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Images of Canberra – Lightning!

By johnboy - 4 May 2007 14

Steve Pedestrian has sent in a picture taken a couple of years ago in Belconnen where he captured a lightning strike while simultaneously “crapping” himself (not sure whether that was literally or figuratively).

Got an image of Canberra you want to share with the world? Email it to johnboy@the-riotact.com

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14 Responses to
Images of Canberra – Lightning!
Danman 12:06 pm 07 May 07

bummer man – I will be waiting all day for a response from him/her.

He/she could have at least logged on at “little lunch”.

Ari 11:23 am 07 May 07

Danman, now that school’s gone back, it’s going to be harder for Oedipus_Wrist to attempt to scoff at the points you’ve made … at least until after the last bell rings.

el 7:28 am 07 May 07

Nice shots Danman.

Danman 7:03 pm 06 May 07

Umm, Danman, I happen to be a very good photographer. I have 9 lenses and 4 dSLR/35mm SLRs. So I think I know about manual focus, auto focus and bulb setting.

Evidently you have a larger appendage than me as well.

To capture it using your method, he would have had to have known in advance where the lightning would hit, control the brightness of the lightning so as not to over expose depending on is aperture setting and had the tripod ready with his finger on the remote release.

For a so called very good photographer it seems you lack the knowledge of what T and B setting entail.

Manually focus on something in the general area of the activity (set lens to infinity if there is no landmarks to focus on)
Open the shutter – hope for lightning – close the shutter.

Its not a reactionary science – its chance and coincidence.

try F22 bulb setting 100ISO – point camera at electrical activity – at F22 any lightning will burn in CMOS or 35mm – then leave the shutter open (total time) for about 2 to 3 minutes (according to ambient light) to burn the rest of the scenery in.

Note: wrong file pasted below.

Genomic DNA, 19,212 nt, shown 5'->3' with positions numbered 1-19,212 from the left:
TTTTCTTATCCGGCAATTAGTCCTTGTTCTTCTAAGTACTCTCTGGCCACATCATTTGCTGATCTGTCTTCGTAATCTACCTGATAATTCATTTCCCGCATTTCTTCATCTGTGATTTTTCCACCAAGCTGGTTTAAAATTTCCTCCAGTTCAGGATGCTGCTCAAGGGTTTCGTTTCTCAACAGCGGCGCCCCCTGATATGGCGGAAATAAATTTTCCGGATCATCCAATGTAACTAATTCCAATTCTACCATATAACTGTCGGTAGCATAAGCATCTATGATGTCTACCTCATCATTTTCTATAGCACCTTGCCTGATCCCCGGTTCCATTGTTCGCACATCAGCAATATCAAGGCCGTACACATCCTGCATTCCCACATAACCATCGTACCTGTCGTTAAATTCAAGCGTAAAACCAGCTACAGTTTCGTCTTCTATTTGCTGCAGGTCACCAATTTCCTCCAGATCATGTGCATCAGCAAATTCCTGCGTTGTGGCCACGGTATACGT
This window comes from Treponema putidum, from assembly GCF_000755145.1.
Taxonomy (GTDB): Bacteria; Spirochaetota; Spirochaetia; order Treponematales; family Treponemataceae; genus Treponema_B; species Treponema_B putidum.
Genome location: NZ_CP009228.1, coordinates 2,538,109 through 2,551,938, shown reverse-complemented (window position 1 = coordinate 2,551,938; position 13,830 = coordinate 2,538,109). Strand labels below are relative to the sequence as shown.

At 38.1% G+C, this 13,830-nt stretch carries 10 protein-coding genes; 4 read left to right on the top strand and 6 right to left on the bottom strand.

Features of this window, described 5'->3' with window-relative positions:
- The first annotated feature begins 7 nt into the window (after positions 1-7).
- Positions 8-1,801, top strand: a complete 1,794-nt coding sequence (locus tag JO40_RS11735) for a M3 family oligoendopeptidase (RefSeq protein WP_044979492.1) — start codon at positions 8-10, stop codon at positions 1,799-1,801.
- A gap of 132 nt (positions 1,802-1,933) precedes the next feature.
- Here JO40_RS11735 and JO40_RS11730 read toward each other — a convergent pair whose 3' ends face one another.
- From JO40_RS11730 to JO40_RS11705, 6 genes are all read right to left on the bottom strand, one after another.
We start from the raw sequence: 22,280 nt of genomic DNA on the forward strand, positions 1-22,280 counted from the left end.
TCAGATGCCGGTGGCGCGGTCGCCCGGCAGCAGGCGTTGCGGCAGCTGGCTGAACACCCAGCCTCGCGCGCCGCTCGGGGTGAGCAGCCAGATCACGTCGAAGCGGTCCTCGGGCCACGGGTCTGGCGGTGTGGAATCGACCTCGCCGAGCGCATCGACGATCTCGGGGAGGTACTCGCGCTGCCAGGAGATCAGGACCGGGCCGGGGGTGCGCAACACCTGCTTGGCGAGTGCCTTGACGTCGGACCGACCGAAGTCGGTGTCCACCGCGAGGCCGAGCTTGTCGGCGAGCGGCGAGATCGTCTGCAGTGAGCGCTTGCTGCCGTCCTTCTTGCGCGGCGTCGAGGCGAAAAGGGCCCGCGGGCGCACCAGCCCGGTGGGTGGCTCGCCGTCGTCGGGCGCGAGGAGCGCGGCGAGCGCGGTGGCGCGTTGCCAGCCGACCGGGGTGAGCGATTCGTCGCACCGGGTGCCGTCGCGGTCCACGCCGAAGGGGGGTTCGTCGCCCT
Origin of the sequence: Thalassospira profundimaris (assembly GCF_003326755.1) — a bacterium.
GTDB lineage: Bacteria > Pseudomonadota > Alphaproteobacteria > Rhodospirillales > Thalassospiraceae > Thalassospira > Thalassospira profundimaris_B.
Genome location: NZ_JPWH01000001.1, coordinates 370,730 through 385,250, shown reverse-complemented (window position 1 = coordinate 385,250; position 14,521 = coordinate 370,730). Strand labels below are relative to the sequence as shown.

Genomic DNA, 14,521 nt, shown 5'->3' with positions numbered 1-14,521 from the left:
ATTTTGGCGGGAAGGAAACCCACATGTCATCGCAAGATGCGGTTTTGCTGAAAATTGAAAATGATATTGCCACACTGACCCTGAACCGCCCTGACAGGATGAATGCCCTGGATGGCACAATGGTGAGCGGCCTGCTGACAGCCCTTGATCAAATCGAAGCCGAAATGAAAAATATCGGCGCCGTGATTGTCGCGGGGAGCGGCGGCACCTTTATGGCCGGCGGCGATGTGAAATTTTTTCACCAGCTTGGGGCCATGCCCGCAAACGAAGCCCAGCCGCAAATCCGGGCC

MY GOD… Steve Pedestrian IS GOD. He knows where lightning will be and can control lightning and a camera at the same time!!! All hail Steve Pedestrian.

Apparently according to you – I have god like powers here here, and here too.

Your comment on looking like the shot in late afternoon also holds no water.

I have done 2 minute exposures around the lake at night with a full moon and they look like daytime.

Colour of sky does not always signify time of day – especially with night photography.

Lightning photography is 90% chance 10% skill.

el 10:57 am 06 May 07

Gold.

Ari 10:35 am 06 May 07

You need good equipment when taking photos of your mum, don’t you, Oedipus_Wrist?

terry_wrist 1:33 am 06 May 07

Wow, what you can do with a Carl Zeiss lens, some Sony electronics and a lot of luck. I’m shocked (almost as much as if the lightning had hit me).

Many of us spend several thousand on lenses, camera bodies and high speed film. And you manage this spectacular shot with the camera on auto timer.

No seriously Steve… are you god? With that sought of luck, you should buy a lottery ticket or something.

Steve_Pedestrian 12:15 am 06 May 07